As the first registered nurse in Te Anau, Helen was ‘snatched’ by the Fiordland Volunteer Ambulance Service, according to Ray, who also joined its ranks as an ambulance driver. Helen and Ray continued their involvement with the Ambulance for eight years. During that period, they became aware of the importance of donating blood, and not only became donors themselves but also encouraged others.

Another spinoff from the ambulance work for Helen was getting involved in victim support, which she continued for many years.

Asked for a reason why they have been such an unbeatable team in the service of the community Helen said: “It worked, because not having any children we could jump out of bed at 2am and attend to emergencies.”

But there’s more to the Willetts than blood, sweat and tears.

They are both fun-loving, extroverted individuals with colourful personalities, a quirky sense of humour, and zest for life many younger individuals might envy. Ray climbed Mitre Peak (1692m) in Milford Sound at the age of 76. A year later he completed an eight-day Outward Bound course and walked the full length of the Hump Ridge and Milford Tracks.

His incredible physical fitness is matched by his mental agility, which he claims to maintain by memorising and reciting poems – another skill for which he is world-famous in Te Anau. Meanwhile, Helen has her own method of keeping her brain active and only a few years ago attended Te Reo Māori language course run by the Southern Institute of Technology in Te Anau.

Neither Helen nor Ray shy away from dressing up for the occasion. Ray, who has competed in 25 of the annual Kepler Challenge mountain races, would bring humour to the event using props and costumes. Helen deserves a champion title for volunteering for the 26 consecutive Kepler Challenges starting at the event’s inception in 1988. A marathon runner in her younger years, Helen’s only regret is that she has never run the Kepler herself.

Ray Willett approaching Mackinnon Pass in November 2013 dressed as Quintin Mackinnon for the walk celebrating the 125th anniversary of Mackinnon Pass rediscovery
Photo: Alina Suchanski

In 1990 Ray Willett was named Fiordland Tourist Personality of the Year which acknowledged his part in playing Te Anau’s first European settler, Richard Henry during the town’s centenary in 1983. He continued his theatrics by playing explorer Quintin Mackinnon during the Milford Track centenary celebrations in 1988 and again in 1989. No doubt Ray’s long time involvement with Fiordland Players, the local theatrical society, helped him to play these roles convincingly. He put on Mackinnon’s trademark suspenders and red beret once again for the celebrations of the 125thanniversary of Milford Track discovery, while his wife wore a matching period costume.

The Willetts were both involved in the Save Manapouri campaign back in 1959-72 to prevent the raising of the levels of lakes Manapouri and Te Anau as part of the construction of the Manapouri Power Station. More recently they supported the Save Fiordland battle against the tunnel and the monorail proposals to shorten the trip from Queenstown to Milford.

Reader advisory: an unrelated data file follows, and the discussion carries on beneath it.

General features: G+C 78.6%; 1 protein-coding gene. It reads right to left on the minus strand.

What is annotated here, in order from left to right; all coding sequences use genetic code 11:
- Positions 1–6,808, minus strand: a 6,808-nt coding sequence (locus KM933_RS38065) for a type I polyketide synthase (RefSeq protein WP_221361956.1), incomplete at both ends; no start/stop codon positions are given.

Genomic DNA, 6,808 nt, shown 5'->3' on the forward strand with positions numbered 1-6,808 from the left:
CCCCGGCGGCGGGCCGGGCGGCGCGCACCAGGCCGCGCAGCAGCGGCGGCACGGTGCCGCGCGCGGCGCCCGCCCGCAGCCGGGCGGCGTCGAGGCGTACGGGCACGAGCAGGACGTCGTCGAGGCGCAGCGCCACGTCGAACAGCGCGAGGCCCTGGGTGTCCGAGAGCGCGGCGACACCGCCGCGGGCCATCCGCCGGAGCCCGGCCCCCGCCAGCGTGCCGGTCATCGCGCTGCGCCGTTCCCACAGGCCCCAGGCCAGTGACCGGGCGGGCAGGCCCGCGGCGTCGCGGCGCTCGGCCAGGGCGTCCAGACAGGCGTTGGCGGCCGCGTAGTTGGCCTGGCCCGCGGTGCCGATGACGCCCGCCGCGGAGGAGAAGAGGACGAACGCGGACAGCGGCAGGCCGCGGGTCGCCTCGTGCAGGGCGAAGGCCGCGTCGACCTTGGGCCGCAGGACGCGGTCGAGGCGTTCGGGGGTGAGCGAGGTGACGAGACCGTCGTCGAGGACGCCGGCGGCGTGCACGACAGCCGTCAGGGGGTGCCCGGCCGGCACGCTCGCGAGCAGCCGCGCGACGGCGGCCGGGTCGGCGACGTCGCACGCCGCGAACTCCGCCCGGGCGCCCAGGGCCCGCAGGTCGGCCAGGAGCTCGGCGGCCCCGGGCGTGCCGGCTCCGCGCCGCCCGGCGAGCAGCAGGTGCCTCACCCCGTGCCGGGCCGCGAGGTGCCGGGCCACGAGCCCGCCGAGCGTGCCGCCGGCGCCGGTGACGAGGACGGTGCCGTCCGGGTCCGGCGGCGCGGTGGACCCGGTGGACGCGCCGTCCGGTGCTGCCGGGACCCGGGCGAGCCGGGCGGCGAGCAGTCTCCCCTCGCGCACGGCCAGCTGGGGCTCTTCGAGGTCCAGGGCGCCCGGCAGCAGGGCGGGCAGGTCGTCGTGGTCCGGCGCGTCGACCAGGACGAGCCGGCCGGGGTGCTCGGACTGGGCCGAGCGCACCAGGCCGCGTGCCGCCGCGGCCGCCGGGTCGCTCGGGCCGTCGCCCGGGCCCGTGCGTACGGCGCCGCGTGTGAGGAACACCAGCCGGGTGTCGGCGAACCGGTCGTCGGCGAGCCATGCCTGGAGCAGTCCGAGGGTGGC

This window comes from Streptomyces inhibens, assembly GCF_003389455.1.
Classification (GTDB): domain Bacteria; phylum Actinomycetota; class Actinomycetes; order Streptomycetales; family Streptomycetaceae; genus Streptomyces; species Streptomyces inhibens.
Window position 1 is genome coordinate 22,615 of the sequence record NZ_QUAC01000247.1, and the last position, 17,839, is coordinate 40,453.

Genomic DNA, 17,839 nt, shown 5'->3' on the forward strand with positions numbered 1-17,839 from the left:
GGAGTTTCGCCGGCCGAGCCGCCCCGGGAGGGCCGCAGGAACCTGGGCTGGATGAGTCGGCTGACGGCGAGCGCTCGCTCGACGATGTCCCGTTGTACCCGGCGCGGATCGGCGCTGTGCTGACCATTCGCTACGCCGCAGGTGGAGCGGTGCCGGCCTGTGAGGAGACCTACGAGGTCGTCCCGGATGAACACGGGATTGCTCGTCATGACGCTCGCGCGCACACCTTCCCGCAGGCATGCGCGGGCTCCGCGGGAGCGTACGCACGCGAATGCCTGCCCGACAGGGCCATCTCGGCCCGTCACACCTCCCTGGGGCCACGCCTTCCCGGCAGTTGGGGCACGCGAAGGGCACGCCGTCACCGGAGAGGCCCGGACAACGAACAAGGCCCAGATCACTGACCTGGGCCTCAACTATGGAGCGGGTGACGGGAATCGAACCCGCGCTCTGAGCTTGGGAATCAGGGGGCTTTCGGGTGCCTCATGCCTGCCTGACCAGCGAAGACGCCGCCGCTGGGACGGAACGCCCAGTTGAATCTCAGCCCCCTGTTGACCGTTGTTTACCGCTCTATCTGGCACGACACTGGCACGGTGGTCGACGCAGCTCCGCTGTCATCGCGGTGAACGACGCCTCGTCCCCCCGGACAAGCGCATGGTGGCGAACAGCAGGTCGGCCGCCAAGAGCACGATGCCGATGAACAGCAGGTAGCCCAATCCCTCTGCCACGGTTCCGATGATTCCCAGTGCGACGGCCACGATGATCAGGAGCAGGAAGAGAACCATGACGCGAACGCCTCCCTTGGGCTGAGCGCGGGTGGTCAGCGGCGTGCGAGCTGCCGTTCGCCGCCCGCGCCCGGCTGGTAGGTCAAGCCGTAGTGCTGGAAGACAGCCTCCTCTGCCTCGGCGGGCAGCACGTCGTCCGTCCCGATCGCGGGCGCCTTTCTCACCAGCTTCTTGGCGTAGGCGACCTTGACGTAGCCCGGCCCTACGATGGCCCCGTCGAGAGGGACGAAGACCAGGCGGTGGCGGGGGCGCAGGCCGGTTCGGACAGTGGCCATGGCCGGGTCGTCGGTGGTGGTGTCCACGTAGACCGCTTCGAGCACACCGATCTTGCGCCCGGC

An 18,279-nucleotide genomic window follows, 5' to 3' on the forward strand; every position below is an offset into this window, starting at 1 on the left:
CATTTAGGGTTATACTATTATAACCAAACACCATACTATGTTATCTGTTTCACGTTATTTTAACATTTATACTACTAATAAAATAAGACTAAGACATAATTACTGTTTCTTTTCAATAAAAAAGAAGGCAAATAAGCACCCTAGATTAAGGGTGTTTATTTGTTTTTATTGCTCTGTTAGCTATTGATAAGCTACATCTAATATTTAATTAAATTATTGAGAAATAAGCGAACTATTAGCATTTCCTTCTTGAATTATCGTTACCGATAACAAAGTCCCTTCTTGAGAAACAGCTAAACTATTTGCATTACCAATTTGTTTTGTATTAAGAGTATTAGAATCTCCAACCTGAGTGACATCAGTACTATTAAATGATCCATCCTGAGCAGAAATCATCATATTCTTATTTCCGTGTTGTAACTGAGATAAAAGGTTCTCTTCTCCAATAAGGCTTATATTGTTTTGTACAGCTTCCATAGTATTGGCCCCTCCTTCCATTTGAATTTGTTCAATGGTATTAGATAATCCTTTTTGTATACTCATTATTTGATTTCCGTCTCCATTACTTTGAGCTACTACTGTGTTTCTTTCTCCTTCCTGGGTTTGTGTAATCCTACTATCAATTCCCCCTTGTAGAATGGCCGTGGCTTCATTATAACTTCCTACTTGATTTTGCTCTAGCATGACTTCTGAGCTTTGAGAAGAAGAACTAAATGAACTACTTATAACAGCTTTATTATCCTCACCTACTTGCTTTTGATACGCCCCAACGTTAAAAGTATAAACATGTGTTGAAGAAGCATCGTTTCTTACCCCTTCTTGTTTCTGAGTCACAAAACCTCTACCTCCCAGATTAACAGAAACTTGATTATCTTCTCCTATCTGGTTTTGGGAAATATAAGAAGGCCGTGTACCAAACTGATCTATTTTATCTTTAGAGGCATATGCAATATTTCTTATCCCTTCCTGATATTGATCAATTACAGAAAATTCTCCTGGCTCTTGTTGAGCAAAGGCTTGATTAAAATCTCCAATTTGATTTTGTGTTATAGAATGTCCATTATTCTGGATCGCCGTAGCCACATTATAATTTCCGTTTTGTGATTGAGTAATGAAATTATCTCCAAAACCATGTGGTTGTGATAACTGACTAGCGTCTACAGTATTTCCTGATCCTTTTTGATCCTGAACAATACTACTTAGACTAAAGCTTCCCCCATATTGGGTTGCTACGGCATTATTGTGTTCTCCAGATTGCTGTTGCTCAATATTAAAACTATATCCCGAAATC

Passionate about the environment, Ray has been involved with conservation since 1959 when he came to Fiordland to work on the Milford Track as a mountain guide. This is when he saw his first stoat and learned about their impact on New Zealand native birds.

Later as a National Park Ranger, he set up predator trap lines at Eglinton and Hollyford Valleys and continued trapping when he worked for the Takaro Lodge near Te Anau.

When in 2007, the Kepler Challenge Committee set up a 50km-long predator trap line on the Kepler Track and called for volunteers, Ray put up his hand to check 50 traps along the 10km section of the track. And he’s been doing it once a week ever since.

“Others have said they were doing it for the exercise. I say I don’t need the exercise; I’m doing it to save the birds,” he says .

With all this work it’s no surprise that in 2008, Ray received the conservation champion title at the Department of Conservation annual awards for his extensive contribution to various conservation initiatives in Te Anau and Fiordland areas.

Five years ago, at the age of 80, Ray once again proved that age is no limit when it comes to outdoor pursuits. He participated in a 15-hour epic caving journey that took him and five others down New Zealand’s deepest vertical shaft called Harwood Hole, and further through Starlight Cave. The long rope descent is considered one of the most spectacular caving experiences in New Zealand.

Today at 85, Ray is still an active member of the Fiordland Tramping and Outdoor Recreation Tramping Club.

While Helen prefers to stay out of the limelight, Ray does not mind putting himself out there for a good cause. Being blessed with a natural ‘gift of the gab’ has landed him many MC roles and speaking engagements at dinners, meetings, conferences and as part of the DOC’s Summer Programme.

Using his trusted Aldis slide projector his wife Helen brought from England in 1961, Ray keeps audiences spellbound with tales of men and horses carrying inhumane loads up the Milford Track before motorised vehicles and helicopters took over those arduous jobs. What comes across loud and clear from Ray’s talks is his infectious love for the mountains and rivers of Fiordland and his appreciation of everything this amazing region has to offer.